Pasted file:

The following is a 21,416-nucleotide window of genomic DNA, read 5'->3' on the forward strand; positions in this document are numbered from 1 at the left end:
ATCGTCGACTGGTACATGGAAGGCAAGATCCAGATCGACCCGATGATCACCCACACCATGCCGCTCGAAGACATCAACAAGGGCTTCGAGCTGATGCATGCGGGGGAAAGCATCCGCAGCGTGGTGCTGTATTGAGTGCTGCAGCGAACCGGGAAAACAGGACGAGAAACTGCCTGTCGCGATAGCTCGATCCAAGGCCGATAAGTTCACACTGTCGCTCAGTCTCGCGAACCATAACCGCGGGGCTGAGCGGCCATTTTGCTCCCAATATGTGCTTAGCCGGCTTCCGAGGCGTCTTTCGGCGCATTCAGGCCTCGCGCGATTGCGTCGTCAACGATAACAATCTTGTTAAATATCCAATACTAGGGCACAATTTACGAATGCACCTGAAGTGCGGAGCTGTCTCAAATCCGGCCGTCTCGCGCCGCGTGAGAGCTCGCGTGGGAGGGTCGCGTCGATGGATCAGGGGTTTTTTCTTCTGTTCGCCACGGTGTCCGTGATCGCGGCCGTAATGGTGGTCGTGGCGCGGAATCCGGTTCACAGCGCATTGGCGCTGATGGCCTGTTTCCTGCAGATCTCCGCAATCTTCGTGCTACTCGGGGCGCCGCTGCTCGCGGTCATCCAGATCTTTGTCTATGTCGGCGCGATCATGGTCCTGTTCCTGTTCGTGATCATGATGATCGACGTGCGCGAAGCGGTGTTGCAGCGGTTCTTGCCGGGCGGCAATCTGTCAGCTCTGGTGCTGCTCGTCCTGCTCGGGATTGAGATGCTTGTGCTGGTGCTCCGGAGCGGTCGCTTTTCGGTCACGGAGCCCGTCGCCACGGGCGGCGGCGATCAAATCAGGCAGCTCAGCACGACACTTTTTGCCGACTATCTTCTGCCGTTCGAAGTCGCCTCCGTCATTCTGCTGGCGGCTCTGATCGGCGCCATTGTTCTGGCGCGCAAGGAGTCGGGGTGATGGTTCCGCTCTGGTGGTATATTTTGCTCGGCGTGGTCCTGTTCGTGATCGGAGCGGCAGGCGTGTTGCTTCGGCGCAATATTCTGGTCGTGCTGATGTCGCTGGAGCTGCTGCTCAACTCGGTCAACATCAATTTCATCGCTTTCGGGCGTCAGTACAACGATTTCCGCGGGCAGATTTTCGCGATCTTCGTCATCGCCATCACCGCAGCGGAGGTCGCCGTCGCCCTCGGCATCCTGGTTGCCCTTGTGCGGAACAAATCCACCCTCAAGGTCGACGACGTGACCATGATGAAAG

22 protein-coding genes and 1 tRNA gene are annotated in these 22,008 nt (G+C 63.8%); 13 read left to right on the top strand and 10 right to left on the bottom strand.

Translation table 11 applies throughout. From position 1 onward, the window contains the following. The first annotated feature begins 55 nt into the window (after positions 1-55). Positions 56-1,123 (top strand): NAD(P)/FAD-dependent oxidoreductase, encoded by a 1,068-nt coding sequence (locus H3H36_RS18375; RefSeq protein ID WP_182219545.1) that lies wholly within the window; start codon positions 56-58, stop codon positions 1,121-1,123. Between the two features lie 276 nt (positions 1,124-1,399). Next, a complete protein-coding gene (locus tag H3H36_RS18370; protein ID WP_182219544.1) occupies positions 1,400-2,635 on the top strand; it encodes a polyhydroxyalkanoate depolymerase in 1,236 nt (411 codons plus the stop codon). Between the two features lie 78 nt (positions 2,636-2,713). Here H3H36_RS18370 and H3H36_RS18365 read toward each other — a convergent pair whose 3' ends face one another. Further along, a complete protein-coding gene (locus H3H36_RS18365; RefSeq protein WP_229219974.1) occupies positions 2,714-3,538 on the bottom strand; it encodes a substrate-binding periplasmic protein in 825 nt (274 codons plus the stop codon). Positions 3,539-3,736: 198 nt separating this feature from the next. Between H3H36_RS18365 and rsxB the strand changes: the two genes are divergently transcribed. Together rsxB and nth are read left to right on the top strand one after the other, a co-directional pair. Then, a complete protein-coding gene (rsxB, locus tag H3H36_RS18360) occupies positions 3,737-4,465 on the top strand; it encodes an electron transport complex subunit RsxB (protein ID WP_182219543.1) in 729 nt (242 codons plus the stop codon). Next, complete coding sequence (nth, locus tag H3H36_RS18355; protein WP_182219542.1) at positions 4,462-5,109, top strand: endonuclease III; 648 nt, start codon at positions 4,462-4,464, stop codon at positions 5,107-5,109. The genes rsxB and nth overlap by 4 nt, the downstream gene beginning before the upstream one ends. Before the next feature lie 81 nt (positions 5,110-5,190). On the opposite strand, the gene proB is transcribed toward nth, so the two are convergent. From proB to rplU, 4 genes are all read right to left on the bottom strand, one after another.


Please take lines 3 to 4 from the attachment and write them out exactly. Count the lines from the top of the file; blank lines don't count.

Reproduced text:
22 protein-coding genes and 1 tRNA gene are annotated in these 22,008 nt (G+C 63.8%); 13 read left to right on the top strand and 10 right to left on the bottom strand.

Translation table 11 applies throughout. From position 1 onward, the window contains the following. The first annotated feature begins 55 nt into the window (after positions 1-55). Positions 56-1,123 (top strand): NAD(P)/FAD-dependent oxidoreductase, encoded by a 1,068-nt coding sequence (locus H3H36_RS18375; RefSeq protein ID WP_182219545.1) that lies wholly within the window; start codon positions 56-58, stop codon positions 1,121-1,123. Between the two features lie 276 nt (positions 1,124-1,399). Next, a complete protein-coding gene (locus tag H3H36_RS18370; protein ID WP_182219544.1) occupies positions 1,400-2,635 on the top strand; it encodes a polyhydroxyalkanoate depolymerase in 1,236 nt (411 codons plus the stop codon). Between the two features lie 78 nt (positions 2,636-2,713). Here H3H36_RS18370 and H3H36_RS18365 read toward each other — a convergent pair whose 3' ends face one another. Further along, a complete protein-coding gene (locus H3H36_RS18365; RefSeq protein WP_229219974.1) occupies positions 2,714-3,538 on the bottom strand; it encodes a substrate-binding periplasmic protein in 825 nt (274 codons plus the stop codon). Positions 3,539-3,736: 198 nt separating this feature from the next. Between H3H36_RS18365 and rsxB the strand changes: the two genes are divergently transcribed. Together rsxB and nth are read left to right on the top strand one after the other, a co-directional pair. Then, a complete protein-coding gene (rsxB, locus tag H3H36_RS18360) occupies positions 3,737-4,465 on the top strand; it encodes an electron transport complex subunit RsxB (protein ID WP_182219543.1) in 729 nt (242 codons plus the stop codon). Next, complete coding sequence (nth, locus tag H3H36_RS18355; protein WP_182219542.1) at positions 4,462-5,109, top strand: endonuclease III; 648 nt, start codon at positions 4,462-4,464, stop codon at positions 5,107-5,109. The genes rsxB and nth overlap by 4 nt, the downstream gene beginning before the upstream one ends. Before the next feature lie 81 nt (positions 5,110-5,190). On the opposite strand, the gene proB is transcribed toward nth, so the two are convergent. From proB to rplU, 4 genes are all read right to left on the bottom strand, one after another.